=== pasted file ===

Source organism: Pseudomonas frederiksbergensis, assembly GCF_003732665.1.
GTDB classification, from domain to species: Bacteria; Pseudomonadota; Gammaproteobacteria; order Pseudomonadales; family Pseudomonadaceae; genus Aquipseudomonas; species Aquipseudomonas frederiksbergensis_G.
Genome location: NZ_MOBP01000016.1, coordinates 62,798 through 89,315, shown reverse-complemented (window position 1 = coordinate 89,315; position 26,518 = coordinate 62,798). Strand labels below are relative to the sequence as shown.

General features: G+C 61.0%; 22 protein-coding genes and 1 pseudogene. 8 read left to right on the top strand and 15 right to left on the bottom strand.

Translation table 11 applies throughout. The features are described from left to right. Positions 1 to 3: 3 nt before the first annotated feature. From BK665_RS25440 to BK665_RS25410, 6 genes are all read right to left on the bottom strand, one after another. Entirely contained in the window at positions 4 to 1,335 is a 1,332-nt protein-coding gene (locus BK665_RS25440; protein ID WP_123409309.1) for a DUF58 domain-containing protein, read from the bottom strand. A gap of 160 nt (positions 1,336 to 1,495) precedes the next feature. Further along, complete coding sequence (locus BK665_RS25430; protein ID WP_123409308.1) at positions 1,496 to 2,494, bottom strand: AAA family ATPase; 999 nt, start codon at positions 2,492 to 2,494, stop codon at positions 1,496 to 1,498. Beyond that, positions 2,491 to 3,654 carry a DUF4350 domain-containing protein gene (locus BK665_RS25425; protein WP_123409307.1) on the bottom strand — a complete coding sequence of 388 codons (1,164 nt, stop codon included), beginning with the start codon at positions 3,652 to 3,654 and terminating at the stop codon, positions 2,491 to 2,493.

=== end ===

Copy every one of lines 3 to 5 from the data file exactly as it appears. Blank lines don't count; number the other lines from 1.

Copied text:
Genome location: NZ_MOBP01000016.1, coordinates 62,798 through 89,315, shown reverse-complemented (window position 1 = coordinate 89,315; position 26,518 = coordinate 62,798). Strand labels below are relative to the sequence as shown.

General features: G+C 61.0%; 22 protein-coding genes and 1 pseudogene. 8 read left to right on the top strand and 15 right to left on the bottom strand.

Translation table 11 applies throughout. The features are described from left to right. Positions 1 to 3: 3 nt before the first annotated feature. From BK665_RS25440 to BK665_RS25410, 6 genes are all read right to left on the bottom strand, one after another. Entirely contained in the window at positions 4 to 1,335 is a 1,332-nt protein-coding gene (locus BK665_RS25440; protein ID WP_123409309.1) for a DUF58 domain-containing protein, read from the bottom strand. A gap of 160 nt (positions 1,336 to 1,495) precedes the next feature. Further along, complete coding sequence (locus BK665_RS25430; protein ID WP_123409308.1) at positions 1,496 to 2,494, bottom strand: AAA family ATPase; 999 nt, start codon at positions 2,492 to 2,494, stop codon at positions 1,496 to 1,498. Beyond that, positions 2,491 to 3,654 carry a DUF4350 domain-containing protein gene (locus BK665_RS25425; protein WP_123409307.1) on the bottom strand — a complete coding sequence of 388 codons (1,164 nt, stop codon included), beginning with the start codon at positions 3,652 to 3,654 and terminating at the stop codon, positions 2,491 to 2,493.